As with it’s neighbours, Italy, too, has received excellent snowfall. As an example of what conditions to expect today, Breuil-Cervinia has 320 cm of snow, Champoluc has 300, and Limone Piemonte (way down in the South) also has 300 cm. Livigno, remember I talked about this resort yesterday?, has 205 cm – machine groomed.

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Finland, Norway and Sweden’s major ski resorts were all open by the end of November. Apart from Bjorli in Norway with 225 cm, the other Scandinavian resorts have less snow – averaging between 50 and 80 cm but with good skiing conditions.

And across the pond the news is much the same. By the end of November, Canada’s ski resorts were off to a good start. Banff opened as did Marmot Basin in Jasper – which had its earliest ever opening. The east coast, too, received their fair share. The top 3 snow reports thee are: Grouse Mountain with 175 cm, Castle Mountain – 152 cm and Powder King – 137 cm. Whistler-Blackcomb, discussed yesterday, only has 73 cm and the ski area is closed.

And down in the US of A things were much the same. The top 3 snow areas are: Silverton Mountain with 276 cm, Wolf Creek with 259 and tied third is Alpine Meadows and Mammoth Mountain with 254.

I haven’t been able to get a ‘latest’ report on Japan, and Niseko in particular, but if the past is anything to go by then they will already have about 5 metres of powder! However, I was sent this link by Chris, who has just returned from skiing there (thigh-high in powder he said) and had read yesterday’s article. You might like to check it out to see the amazing quality of snow and powder:

http://www.grindtv.com/video/snow/shreddin_in_niseko/

Niseko seems an interesting place. The extensive lift system is fast, comfortable and uncrowded and includes about 30 covered chair lifts, gondolas and twins . The snow quality is remarkably light and dry. Daily grooming, consistent snow and low temperatures all help to create an unforgettable experience. The Niseko region receives incredible amounts of snow, apparently far in excess of most other ski areas anywhere in the world. The upper mountain receives an average of about 16m of snowfall each season. And the summit of the mountain is only 1308m! The base of the resort is at around 300m so you get a respectable 1000m of vertical. Basically if deep powder is your thing then Niseko is the place to go. During winter it snows most days and it’s not unusual to have well in excess of 20 days of deep powder each month.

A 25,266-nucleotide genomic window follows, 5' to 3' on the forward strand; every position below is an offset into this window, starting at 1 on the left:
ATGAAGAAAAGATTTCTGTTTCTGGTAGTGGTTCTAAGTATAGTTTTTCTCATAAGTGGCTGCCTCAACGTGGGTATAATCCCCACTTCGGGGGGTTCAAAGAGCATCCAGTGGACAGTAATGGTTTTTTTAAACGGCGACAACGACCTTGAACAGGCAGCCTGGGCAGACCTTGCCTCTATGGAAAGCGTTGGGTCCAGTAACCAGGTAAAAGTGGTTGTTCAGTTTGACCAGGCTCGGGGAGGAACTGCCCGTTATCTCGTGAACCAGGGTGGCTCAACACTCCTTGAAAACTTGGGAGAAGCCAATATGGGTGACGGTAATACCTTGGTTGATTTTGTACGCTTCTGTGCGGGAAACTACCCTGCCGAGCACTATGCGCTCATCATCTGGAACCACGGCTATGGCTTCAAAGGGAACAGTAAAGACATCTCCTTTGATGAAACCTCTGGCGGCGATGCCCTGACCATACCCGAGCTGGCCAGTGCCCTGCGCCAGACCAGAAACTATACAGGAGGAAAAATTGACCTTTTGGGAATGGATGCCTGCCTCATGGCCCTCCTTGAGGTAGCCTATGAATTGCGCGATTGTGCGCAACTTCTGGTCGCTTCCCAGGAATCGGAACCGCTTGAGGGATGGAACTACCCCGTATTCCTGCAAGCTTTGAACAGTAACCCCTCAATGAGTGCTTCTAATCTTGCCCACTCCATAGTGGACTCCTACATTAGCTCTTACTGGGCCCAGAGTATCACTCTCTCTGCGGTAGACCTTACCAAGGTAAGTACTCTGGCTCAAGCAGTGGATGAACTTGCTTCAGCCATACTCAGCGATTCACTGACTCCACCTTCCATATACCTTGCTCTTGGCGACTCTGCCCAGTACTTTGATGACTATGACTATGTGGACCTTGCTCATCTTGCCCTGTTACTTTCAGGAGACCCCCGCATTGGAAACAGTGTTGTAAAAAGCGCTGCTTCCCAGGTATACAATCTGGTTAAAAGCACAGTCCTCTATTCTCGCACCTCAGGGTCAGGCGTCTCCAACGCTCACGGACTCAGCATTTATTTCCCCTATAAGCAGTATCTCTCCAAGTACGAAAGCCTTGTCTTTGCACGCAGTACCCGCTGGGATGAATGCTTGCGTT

However, a final cautionary warning for this year’s skiing… watch out for these things:

The chances are you won’t outrun, outski, or out-board one of these monsters and even if you do – the people below it might not… please heed this warning. This year is going to be particularly prone to avalanches they say.

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More on 2009 Snowboarding and Skiing Hot Spots

December 27, 2008

From blue waves (yesterday’s blog) to blue snow…

That’s quite some snowboarding isn’t it? Thanks to Zanman819 for publishing it.

We were down on the famous St. Tropez beach yesterday, Pampelonne for those of you who know it, and had the most impressive waves… minimum of 12ft and thundering in, one on top of the other – that might not sound much to an avid surfer, but for us here in the Med, it’s HUGE. The gusts of wind were so strong that we were able to lean back into them at a 45 degree angle and still stand on our feet! We had a wonderful walk and then took refuge in one of the (tongue-in-cheek) wonderfully expensive beach restaurants to recover!

But, we were here to talk about SNOW not WAVES, so back to the mountains…

Where are the REALLY FUN places to go skiing and snowboarding this season?

Whistler must be somewhere at the top of everyone’s list, despite their recent unlucky lift accident – where happily there were NO casualites. Where Whistler has been so clever is in its constant improvements and progressions to stay ahead of the game and cater for all new fads. Its funparks are the best in the business, its pistes are always corduroy in the mornings, its freeriding terrain is easily accessible and – due to the proximity of the Pacific – often blessed with powder. This year’s newest offering is the Peak-To-Peak gondola which will directly link Whistler and Blackcomb mountains for the first time and further increase the scope of the place. This is not the gondola which collapsed on 17th December – that one was on the Blackcomb mountain side – not that that should worry you now… they will be making damn sure it doesn’t happen again!

Whistler is also the site for the 2010 Winter Olympics, so the forward-thinking park shapers will be experimenting with their snow shaping tools in readiness for the upcoming event.

Whistler’s highest lift is 2,284m. There are 40 pistes for beginners, 110 for intermediate level and 50 for advanced.

Check out our Interactive Trail Map:

Explore over 8,100 acres of terrain, Terrain Parks and Half Pipes, Tree forts, Kids Adventure Parks, 200 marked trails from beginner to advanced, restaurants and chair lifts. Trail Map

That’s one destination for Canada.

How’s about America? Well, there’s Mammoth Mountain in California. The highest lift here is 3,369m and there are 19 pistes for beginners, 63 for intermediate level and  53 for advanced. Mammoth offers a very long season – lifts open at end of October and continue until early to mid-June. Some of the best riders come here to get ready for the forthcoming season – there’s cheap accommodation, three world-class parks and two fully-maintained superpipes. And, most importantly for Mammoth’s credibility… Shaun White has a yearly season pass. What further credentials do you need, hmmm?